The current economic crisis in the wake of the COVID-19 pandemic, has exposed the decay in Australia’s manufacturing capability and highlighted the need for increased investment in innovation.
Anthony Pratt, the executive chairman of packaging company Visy Industries, has said he believes manufacturing is coming back into style in Australia after demonstrating its importance during the pandemic.
Two straight months of growth for manufacturing came to an end in August, according to the Australian Industry Group’s Performance of Manufacturing Index, with the Melbourne lockdown contributing to the negative result.
Australia should look towards the US to help address its innovation woes rather than just focusing on internal developments, a new United States Studies Centre (USSC) report urges.
Australian manufacturing achieved back-to-back months of overall growth, driven by its two biggest sectors, according to the Australian Industry Group’s Performance of Manufacturing Index.
Among Australia’s manufacturing community — which has been identified as a potential source of growth post-Covid — there is hope that consumers and others will buy more local goods now and when the pandemic has finally passed.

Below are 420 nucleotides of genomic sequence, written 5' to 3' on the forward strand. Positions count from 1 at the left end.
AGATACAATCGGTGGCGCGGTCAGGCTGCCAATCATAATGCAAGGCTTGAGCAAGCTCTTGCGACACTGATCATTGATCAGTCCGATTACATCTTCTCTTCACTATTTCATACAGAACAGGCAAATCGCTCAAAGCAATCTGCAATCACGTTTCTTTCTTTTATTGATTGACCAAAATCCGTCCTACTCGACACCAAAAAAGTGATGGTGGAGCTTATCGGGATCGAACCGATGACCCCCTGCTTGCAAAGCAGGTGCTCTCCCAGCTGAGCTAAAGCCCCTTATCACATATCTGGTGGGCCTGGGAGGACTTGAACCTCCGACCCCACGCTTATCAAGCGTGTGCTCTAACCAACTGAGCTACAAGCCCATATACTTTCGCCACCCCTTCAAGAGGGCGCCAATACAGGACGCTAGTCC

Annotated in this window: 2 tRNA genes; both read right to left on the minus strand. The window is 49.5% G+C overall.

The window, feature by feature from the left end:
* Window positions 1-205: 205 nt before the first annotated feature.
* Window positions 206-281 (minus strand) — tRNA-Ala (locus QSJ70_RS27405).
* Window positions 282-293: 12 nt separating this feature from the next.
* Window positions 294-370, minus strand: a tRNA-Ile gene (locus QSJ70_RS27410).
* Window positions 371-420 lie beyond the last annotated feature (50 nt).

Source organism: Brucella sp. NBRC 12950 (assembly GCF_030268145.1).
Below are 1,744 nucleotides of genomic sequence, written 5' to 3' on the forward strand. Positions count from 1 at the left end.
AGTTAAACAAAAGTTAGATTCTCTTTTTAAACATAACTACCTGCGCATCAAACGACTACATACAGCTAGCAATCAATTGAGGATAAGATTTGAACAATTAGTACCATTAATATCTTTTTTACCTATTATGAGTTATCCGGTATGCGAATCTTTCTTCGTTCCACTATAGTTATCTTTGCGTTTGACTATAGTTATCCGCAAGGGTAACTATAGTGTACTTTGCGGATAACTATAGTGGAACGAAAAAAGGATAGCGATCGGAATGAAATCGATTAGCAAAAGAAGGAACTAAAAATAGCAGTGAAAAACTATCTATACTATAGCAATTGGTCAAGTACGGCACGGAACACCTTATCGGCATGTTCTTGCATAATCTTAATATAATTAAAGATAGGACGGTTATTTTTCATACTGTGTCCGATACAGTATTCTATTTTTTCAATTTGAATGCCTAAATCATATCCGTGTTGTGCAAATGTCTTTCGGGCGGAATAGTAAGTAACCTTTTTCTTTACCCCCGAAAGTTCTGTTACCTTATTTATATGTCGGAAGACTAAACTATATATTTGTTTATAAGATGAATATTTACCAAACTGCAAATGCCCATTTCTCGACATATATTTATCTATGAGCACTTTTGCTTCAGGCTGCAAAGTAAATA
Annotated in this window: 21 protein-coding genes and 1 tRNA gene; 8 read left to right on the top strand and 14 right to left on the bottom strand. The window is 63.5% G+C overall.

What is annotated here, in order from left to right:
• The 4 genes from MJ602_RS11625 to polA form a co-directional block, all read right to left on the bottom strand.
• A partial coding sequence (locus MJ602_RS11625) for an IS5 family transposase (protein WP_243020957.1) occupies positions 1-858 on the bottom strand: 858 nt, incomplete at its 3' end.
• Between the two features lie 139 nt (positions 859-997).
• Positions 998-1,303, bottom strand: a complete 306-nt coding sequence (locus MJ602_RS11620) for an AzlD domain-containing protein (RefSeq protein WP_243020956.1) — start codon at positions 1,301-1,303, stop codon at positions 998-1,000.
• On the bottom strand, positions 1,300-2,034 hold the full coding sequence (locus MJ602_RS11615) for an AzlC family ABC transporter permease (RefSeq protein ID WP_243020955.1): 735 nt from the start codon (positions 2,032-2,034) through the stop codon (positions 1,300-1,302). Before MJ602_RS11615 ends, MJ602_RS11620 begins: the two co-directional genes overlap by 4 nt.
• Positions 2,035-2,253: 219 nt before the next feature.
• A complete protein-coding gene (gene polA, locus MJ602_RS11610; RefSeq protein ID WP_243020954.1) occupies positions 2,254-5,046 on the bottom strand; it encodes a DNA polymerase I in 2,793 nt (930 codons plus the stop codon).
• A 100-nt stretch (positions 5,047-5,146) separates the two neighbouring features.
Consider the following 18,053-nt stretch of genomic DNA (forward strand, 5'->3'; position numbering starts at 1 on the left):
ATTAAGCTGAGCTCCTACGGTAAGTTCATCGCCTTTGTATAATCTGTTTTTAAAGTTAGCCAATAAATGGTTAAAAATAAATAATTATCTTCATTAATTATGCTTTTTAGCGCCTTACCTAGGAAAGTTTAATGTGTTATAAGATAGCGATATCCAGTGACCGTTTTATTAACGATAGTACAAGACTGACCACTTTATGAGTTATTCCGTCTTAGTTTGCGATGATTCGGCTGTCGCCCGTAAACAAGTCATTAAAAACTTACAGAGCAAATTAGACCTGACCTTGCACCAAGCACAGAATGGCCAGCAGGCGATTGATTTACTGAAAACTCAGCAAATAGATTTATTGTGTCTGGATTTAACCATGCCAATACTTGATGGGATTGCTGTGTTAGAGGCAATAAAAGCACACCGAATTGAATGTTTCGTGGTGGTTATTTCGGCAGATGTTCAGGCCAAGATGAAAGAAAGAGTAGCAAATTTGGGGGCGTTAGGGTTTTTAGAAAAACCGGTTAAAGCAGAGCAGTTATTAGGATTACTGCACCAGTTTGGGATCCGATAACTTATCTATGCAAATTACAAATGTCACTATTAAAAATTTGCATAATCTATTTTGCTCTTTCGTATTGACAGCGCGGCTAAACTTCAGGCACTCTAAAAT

The pandemic has changed the way we think about supply chains, in particular the chains that feed our need for food, medical supplies, and defence equipment.
As the global renewables transition accelerates, the future for coal regions has become a big worry. This raises an important question: can renewables create the right jobs in the right places to employ former coal workers?
The manufacturing sector returned to growth after two months of pronounced contraction, according to the Australian Industry Group’s Performance of Manufacturing Index.
The future of jobs has been used to justify the major changes to university education announced last week. Fees for courses that, according to the government, lead to jobs with a great future will fall, while those with a poor future will rise.